Empathy is a skill; a skill we, the parents, need to teach and nurture. To empathise with someone is to understand what they are feeling and to understand what you would feel like if you were in their situation. It requires a comprehension that others think of themselves in ways that are similar to and different from the way you do, and the emotions the other person associate with those thoughts.
Your newborn baby reacted in the hospital when another baby cried. They react to a noise that makes them uncomfortable, but it does show an early ability to react to another person and identify when all is not right for them. The three-year-old reacts in the playground when a child hurts themselves, they reach out for you, as their caregiver, but not necessarily for the hurt child's caregiver. They know what they have experienced, but they don't have the ability to take perspective outside of their experiences.
When mum says 'Ow', the toddler may come and kiss you better, because this is what you do for them.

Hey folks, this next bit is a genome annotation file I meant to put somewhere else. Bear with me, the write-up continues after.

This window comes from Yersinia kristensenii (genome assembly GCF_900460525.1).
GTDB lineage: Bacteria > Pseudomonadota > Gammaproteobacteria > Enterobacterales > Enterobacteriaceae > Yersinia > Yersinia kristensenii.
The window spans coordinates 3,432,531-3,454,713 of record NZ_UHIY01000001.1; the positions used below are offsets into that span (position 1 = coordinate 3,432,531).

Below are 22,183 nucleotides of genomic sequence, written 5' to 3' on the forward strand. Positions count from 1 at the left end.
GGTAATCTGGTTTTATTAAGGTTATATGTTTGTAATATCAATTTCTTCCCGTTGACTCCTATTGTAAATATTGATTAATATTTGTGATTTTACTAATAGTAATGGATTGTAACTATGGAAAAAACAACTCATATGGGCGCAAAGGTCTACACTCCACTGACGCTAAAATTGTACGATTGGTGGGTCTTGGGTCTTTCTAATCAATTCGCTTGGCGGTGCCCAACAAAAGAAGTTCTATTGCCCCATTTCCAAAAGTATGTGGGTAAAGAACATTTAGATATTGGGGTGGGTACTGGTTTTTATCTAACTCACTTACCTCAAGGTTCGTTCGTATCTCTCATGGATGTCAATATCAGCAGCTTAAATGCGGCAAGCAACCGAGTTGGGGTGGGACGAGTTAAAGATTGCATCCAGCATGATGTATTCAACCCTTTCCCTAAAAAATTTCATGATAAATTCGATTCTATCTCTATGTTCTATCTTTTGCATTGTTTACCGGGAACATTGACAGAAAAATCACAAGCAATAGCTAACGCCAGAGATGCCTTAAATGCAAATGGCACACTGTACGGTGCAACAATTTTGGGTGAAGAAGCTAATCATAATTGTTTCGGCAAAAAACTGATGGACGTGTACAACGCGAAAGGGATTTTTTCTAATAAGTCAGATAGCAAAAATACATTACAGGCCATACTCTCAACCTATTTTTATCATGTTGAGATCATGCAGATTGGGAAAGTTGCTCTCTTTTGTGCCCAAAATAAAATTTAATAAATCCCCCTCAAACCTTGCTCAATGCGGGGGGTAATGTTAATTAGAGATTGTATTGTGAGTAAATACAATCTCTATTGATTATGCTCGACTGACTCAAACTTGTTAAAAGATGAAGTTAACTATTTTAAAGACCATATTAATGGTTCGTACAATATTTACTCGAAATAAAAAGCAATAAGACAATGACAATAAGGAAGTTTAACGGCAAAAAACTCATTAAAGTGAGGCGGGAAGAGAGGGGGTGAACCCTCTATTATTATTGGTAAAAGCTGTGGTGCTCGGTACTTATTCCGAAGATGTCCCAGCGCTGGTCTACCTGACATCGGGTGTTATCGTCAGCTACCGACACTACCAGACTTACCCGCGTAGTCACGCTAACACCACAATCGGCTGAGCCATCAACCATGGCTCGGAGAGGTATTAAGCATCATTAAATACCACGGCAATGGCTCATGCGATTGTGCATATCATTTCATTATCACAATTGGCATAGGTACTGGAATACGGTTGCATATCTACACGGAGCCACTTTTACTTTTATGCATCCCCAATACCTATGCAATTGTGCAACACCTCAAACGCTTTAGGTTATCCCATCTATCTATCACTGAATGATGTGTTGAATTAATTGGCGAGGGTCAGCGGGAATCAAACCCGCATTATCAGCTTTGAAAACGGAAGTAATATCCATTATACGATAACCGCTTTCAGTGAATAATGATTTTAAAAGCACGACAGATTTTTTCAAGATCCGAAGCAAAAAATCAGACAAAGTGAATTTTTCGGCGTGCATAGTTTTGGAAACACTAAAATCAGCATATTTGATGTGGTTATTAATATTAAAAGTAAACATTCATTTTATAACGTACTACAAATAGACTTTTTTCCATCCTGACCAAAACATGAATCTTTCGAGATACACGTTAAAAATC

By the age of five, your child can grasp more complex moral situations, but an abstract, comprehensive ability is not often evident. Some children will be more empathic than others, almost a genetic, innate leaning.
By early teens, an ability to take on bigger world, more abstract perspectives is usually evident.
In the context of bullying, it is crucial therefore that we understand the child's level of empathy before rushing in with discipline.
Children who are empathic tend to do better in school, in social situations, and in future adult careers. Children and teenagers who have the greatest amount of skill at empathy are viewed as leaders by their peers, so we must not underestimate the importance of teaching this at home.
As discussed in a previous article, children who grow up in an environment where there is no motivation to do right by people, or education to understand pain, sadness or other emotions will leave a gap in this crucial social emotion.
So when your child hurts another, or says something in public, don't shout and discipline – explain, gently and quietly, that the other person might be sad or upset. Discussion of interactions and social experiences, and a continuous learning of reading social cues will develop your child's levels of empathy. Associate these then with their own emotions – when do you feel sad, do you think your friend would be angry if....
Self-empathy is the ability to label their own feelings; self-awareness. Allow your child to feel things, allow them sadness, anger and frustration, help them name it and develop appropriate responses for it.
Psychologist & Anti-Bullying Specialist